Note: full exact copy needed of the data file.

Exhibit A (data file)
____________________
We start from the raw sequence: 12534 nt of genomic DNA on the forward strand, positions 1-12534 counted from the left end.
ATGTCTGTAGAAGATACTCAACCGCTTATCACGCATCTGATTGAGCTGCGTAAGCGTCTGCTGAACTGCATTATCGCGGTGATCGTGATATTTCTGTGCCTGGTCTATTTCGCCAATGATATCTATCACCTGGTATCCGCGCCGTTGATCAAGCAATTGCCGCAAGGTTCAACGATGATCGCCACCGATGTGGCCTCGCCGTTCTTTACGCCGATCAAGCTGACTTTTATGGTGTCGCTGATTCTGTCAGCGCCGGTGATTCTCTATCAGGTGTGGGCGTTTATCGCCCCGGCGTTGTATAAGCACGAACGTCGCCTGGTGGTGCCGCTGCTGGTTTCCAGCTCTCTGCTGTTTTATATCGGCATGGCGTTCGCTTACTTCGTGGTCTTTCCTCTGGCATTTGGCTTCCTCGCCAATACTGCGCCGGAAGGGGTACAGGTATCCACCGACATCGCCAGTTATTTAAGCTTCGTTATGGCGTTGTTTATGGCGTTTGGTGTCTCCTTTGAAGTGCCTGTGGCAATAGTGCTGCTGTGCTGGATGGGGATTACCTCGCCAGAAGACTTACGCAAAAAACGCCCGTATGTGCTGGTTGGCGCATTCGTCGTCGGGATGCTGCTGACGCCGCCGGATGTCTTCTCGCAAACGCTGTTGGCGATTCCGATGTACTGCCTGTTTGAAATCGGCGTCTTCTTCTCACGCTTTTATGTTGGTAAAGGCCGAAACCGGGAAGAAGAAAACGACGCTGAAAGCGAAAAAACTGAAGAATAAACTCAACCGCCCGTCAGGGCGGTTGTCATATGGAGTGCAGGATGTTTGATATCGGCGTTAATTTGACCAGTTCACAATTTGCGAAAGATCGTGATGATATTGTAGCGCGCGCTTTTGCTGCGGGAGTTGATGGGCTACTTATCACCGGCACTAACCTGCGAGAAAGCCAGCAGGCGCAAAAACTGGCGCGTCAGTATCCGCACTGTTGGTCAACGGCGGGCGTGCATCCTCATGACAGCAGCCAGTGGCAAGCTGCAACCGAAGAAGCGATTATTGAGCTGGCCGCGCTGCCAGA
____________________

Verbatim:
We start from the raw sequence: 12534 nt of genomic DNA on the forward strand, positions 1-12534 counted from the left end.
ATGTCTGTAGAAGATACTCAACCGCTTATCACGCATCTGATTGAGCTGCGTAAGCGTCTGCTGAACTGCATTATCGCGGTGATCGTGATATTTCTGTGCCTGGTCTATTTCGCCAATGATATCTATCACCTGGTATCCGCGCCGTTGATCAAGCAATTGCCGCAAGGTTCAACGATGATCGCCACCGATGTGGCCTCGCCGTTCTTTACGCCGATCAAGCTGACTTTTATGGTGTCGCTGATTCTGTCAGCGCCGGTGATTCTCTATCAGGTGTGGGCGTTTATCGCCCCGGCGTTGTATAAGCACGAACGTCGCCTGGTGGTGCCGCTGCTGGTTTCCAGCTCTCTGCTGTTTTATATCGGCATGGCGTTCGCTTACTTCGTGGTCTTTCCTCTGGCATTTGGCTTCCTCGCCAATACTGCGCCGGAAGGGGTACAGGTATCCACCGACATCGCCAGTTATTTAAGCTTCGTTATGGCGTTGTTTATGGCGTTTGGTGTCTCCTTTGAAGTGCCTGTGGCAATAGTGCTGCTGTGCTGGATGGGGATTACCTCGCCAGAAGACTTACGCAAAAAACGCCCGTATGTGCTGGTTGGCGCATTCGTCGTCGGGATGCTGCTGACGCCGCCGGATGTCTTCTCGCAAACGCTGTTGGCGATTCCGATGTACTGCCTGTTTGAAATCGGCGTCTTCTTCTCACGCTTTTATGTTGGTAAAGGCCGAAACCGGGAAGAAGAAAACGACGCTGAAAGCGAAAAAACTGAAGAATAAACTCAACCGCCCGTCAGGGCGGTTGTCATATGGAGTGCAGGATGTTTGATATCGGCGTTAATTTGACCAGTTCACAATTTGCGAAAGATCGTGATGATATTGTAGCGCGCGCTTTTGCTGCGGGAGTTGATGGGCTACTTATCACCGGCACTAACCTGCGAGAAAGCCAGCAGGCGCAAAAACTGGCGCGTCAGTATCCGCACTGTTGGTCAACGGCGGGCGTGCATCCTCATGACAGCAGCCAGTGGCAAGCTGCAACCGAAGAAGCGATTATTGAGCTGGCCGCGCTGCCAGA